Toronto After Dark Review: The Lure

Mermaids are apparently popular again. Disney is currently remaking their animated hit as an expensive live-action feature, and Stephen Chow’s, The Mermaid ended up being an epic-sized cash-machine of a blockbuster in his native China. But whoa there now, here is a first feature, and one of the most confident film debuts, particularly for a style this tricky, to come along in some time. If you love weird yet meticulous filmmaking that is simultaneously both classic and fresh, then you are going to want to remember the name Agnieszka Smoczynska. Her deeply unorthodox adaptation of the Hans Christian Anderson classic fairy tale, The Little Mermaid, as a Polish period musical he has given the original title C√≥rki Dancingu, literally translated to Daughter of the Dance, for domestic release, but for the rest of the worlds as simply called, The Lure, comes with a wheelbarrow full of superlatives: shocking! sexy! subversive! sublime! entertaining! visionary! And just plain catchy.

Smoczynska takes the classic, literal, fish-out of water tale, and places it in a burlesque club in 1980s Poland. When a family of musicians (whose main gig is to play back-up for the strippers at a night-club) discover two mermaids in the water while drinking and singing on the beach, they bring them aboard as part of their act. Sort of like adopting two new children, and drop them right in to soft-core sex trade. This hardly sounds like it could be the beginning to a mainstream Hollywood film, but trust me, it kind of is. However, I doubt, if it were, there would be the scene where the owner casually examines the ‘tail-vagina’ on the one of the ‘maids and declares, ‘it is fishy, but I like it.’ Nudity and sexual hunger, both casual and intense, are rampant in The Lure, but because of Smoczynska’s acute sense of how to stage-dress, light, and shoot the film like an Blondie video on steroids, these things are not off-putting or controversial, they are part of the films sense of style and sensibility. Somewhere in Iceland, Bjork is going to see this movie, slap her forehead and say, “Shit! How did I never make this movie?!” Furthermore, if in 2016 you still need an argument for more women directors, well, here is another great one to put on the pile.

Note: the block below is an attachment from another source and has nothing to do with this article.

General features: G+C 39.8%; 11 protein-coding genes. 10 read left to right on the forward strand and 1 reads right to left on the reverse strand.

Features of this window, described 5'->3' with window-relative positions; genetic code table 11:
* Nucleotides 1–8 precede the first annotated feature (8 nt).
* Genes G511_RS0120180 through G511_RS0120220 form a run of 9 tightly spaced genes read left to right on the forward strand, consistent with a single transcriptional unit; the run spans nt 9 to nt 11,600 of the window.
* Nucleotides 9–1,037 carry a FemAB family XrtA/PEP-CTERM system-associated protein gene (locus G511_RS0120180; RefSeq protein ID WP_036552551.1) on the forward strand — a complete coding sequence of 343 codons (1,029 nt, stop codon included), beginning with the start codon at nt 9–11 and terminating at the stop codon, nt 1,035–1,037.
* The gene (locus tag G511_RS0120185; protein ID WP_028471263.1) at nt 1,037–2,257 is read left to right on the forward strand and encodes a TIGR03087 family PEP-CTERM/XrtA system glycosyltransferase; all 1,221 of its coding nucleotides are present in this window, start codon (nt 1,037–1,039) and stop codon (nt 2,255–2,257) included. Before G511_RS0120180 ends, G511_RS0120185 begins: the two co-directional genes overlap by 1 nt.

Michalina Olszanska (a major rising actress in eastern Europe, who for lack of a better explanation is a blend between Juno Temple and Kristen Stewart) and Marta Mazurek (here exquisitely channeling Sissy Spacek) play the pair of mermaids, Golden and Silver. They are, in essence, the aquatic version of twenty-something party girls looking for shits and giggles up for a quick stop in Poland before swimming onward to America. But Silver beings to fall in love with their blonde young band-mate, Mietek. She is strongly warned by her ‘sister,’ as well as another air-touring underwater creature named Triton, who looks like the Kurgan and rocks a riotous punk act in Warsaw. Unsurprisingly, Mermaids and Mermen are obviously great, charismatic singers-of-songs, and The Lure has a seemingly endless capacity for incorporating classic mer-mythology among the drama and the musical numbers. The crisis of the films (after a quick rise to fame) is that if Silver falls in truly in love, but the love is not returned, then she will cease to exist. In an honest, if not particularly wise, sacrificial gesture to earn the love of her bright young thing, she decides to remove her tail and become a human. (Wait for that set piece! It’s a serious OMG bit of genre craft!) The mermaids may want to fall in love human-style, but they are vicious, cunning, and selfish creatures when they want to be. They make no bones about it, and neither does the filmmaking.

The production design in this movie is almost holy in its execution. The film is divided between the singing set-pieces and straight-up narrative, which transition so seamlessly and that it appears effortless to the point of obvious. This is so difficult to do, accomplishing that in and of itself would make this a great film, but there is so much more. The song lyrics, even in subtitled translations, are catchy, example: “Love is vicious / bitter taste can be delicious” The actors, who are often in garish period dress, or performance costumes (not to mention the gargantuan mermaid tails which are the best I’ve ever seen done on camera) are superb, particularly, the groups hive-mother, but not a mermaid, Kinga Preis. She, apparently has worked as a singer with Nick Cave on a couple albums, and is convincing as a gone-to-seed-but-has-still-got-it-DAMMIT Deborah Harry type. Note the gold albums and steel-posters on the wall in her house depicting a younger Pries as a disco-queen.

There are few examples of movies with this daring of style and ambition that come together so perfectly in one packages. The Lure is equal parts classic, cult and curio all rolled into to one toe-tapping fiery blaze of pop filmmaking. See it on the big screen, sneak vodka into the cinema, and give yourself over to the vision of an impressive and certainly upcoming filmmaker on the rise. I’m sure Disney’s film will be fine, and Chow’s film is, without question, entertainingly gonzo, but Agnieszka Smoczynska’s cinematic foray into bare-breasts, fish-tails and siren-songs is abundant with cinematic delights (totally worth crashing the ship onto the rocks for) but moreso, the filmmaking here is pitch perfect.